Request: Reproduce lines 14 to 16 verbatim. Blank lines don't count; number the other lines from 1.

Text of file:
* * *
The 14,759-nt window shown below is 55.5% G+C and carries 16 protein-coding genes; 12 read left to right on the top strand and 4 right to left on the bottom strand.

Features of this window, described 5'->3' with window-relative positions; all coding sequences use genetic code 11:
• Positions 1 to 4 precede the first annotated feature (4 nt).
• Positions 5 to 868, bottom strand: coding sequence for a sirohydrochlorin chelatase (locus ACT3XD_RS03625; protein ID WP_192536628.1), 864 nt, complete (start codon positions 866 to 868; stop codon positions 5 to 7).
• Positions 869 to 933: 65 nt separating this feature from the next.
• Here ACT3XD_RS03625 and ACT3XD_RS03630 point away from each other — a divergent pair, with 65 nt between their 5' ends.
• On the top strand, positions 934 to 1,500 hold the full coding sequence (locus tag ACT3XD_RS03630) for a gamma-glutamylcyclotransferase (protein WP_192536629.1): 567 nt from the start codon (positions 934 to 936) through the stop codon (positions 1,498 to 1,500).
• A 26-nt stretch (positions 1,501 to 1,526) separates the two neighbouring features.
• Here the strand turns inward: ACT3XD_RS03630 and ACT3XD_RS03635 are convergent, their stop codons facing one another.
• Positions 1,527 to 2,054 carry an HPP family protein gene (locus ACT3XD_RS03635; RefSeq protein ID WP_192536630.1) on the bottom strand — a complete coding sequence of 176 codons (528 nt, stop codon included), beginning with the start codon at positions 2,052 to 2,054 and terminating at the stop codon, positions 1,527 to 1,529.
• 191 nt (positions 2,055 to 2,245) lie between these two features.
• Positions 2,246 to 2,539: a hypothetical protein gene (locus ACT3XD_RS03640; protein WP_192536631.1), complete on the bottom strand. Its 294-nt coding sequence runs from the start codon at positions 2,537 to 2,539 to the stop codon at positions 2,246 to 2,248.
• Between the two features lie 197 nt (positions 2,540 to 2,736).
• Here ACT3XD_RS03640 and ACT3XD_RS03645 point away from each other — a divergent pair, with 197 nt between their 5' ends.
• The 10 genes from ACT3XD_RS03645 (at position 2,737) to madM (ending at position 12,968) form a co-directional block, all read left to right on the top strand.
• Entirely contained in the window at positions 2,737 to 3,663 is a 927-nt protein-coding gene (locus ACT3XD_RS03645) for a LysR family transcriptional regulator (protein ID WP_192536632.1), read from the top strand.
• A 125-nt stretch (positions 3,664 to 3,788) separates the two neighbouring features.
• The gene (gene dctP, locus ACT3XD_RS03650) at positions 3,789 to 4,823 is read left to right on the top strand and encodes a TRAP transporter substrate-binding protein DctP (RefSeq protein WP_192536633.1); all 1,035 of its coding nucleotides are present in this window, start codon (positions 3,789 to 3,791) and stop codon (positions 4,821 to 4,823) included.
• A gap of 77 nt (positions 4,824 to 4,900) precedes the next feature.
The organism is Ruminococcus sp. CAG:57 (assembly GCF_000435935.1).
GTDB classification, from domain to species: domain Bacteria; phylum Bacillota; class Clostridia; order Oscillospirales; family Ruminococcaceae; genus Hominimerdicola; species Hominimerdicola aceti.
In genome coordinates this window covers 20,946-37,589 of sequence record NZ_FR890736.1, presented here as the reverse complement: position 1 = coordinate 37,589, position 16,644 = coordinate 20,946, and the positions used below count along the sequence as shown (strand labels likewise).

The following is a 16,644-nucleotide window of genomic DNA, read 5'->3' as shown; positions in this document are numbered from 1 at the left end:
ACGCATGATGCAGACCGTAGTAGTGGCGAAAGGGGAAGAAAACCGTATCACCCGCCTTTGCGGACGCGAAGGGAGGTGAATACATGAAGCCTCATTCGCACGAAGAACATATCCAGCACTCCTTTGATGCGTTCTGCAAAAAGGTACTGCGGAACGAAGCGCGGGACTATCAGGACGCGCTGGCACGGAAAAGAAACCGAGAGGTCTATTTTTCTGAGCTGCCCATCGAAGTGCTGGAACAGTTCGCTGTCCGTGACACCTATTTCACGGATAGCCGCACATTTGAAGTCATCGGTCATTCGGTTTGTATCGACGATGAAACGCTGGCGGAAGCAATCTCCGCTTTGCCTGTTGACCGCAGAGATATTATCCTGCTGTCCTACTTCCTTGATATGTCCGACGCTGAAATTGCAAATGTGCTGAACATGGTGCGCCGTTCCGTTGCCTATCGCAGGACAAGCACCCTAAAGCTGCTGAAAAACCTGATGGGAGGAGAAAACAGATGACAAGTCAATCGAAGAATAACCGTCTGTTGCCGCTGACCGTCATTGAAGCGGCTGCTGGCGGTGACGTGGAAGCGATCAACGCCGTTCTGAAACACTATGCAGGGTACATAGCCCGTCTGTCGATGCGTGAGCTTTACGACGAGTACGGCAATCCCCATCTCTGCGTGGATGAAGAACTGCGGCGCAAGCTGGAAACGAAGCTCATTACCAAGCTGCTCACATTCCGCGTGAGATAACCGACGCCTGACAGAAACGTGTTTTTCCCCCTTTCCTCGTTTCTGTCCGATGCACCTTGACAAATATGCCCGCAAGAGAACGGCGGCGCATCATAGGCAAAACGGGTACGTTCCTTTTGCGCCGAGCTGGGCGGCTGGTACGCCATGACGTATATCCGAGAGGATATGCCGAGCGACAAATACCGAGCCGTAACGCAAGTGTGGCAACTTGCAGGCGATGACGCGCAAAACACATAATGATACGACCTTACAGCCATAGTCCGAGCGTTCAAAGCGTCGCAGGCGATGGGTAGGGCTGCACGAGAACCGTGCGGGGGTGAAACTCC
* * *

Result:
• Here ACT3XD_RS03640 and ACT3XD_RS03645 point away from each other — a divergent pair, with 197 nt between their 5' ends.
• The 10 genes from ACT3XD_RS03645 (at position 2,737) to madM (ending at position 12,968) form a co-directional block, all read left to right on the top strand.
• Entirely contained in the window at positions 2,737 to 3,663 is a 927-nt protein-coding gene (locus ACT3XD_RS03645) for a LysR family transcriptional regulator (protein ID WP_192536632.1), read from the top strand.